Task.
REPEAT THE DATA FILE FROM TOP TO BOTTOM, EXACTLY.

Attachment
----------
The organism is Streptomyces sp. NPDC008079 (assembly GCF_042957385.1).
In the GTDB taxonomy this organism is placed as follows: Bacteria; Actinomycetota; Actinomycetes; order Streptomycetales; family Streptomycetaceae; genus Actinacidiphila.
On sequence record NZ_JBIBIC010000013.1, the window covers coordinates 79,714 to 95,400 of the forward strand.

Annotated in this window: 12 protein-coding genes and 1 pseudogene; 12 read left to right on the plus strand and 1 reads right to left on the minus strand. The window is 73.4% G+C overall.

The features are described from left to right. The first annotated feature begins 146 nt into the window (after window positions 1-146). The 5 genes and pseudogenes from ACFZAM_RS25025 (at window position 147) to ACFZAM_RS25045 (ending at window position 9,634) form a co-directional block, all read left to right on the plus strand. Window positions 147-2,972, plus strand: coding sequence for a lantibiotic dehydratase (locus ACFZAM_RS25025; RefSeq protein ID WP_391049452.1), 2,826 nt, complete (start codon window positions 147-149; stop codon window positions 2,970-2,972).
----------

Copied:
The organism is Streptomyces sp. NPDC008079 (assembly GCF_042957385.1).
In the GTDB taxonomy this organism is placed as follows: Bacteria; Actinomycetota; Actinomycetes; order Streptomycetales; family Streptomycetaceae; genus Actinacidiphila.
On sequence record NZ_JBIBIC010000013.1, the window covers coordinates 79,714 to 95,400 of the forward strand.

Annotated in this window: 12 protein-coding genes and 1 pseudogene; 12 read left to right on the plus strand and 1 reads right to left on the minus strand. The window is 73.4% G+C overall.

The features are described from left to right. The first annotated feature begins 146 nt into the window (after window positions 1-146). The 5 genes and pseudogenes from ACFZAM_RS25025 (at window position 147) to ACFZAM_RS25045 (ending at window position 9,634) form a co-directional block, all read left to right on the plus strand. Window positions 147-2,972, plus strand: coding sequence for a lantibiotic dehydratase (locus ACFZAM_RS25025; RefSeq protein ID WP_391049452.1), 2,826 nt, complete (start codon window positions 147-149; stop codon window positions 2,970-2,972).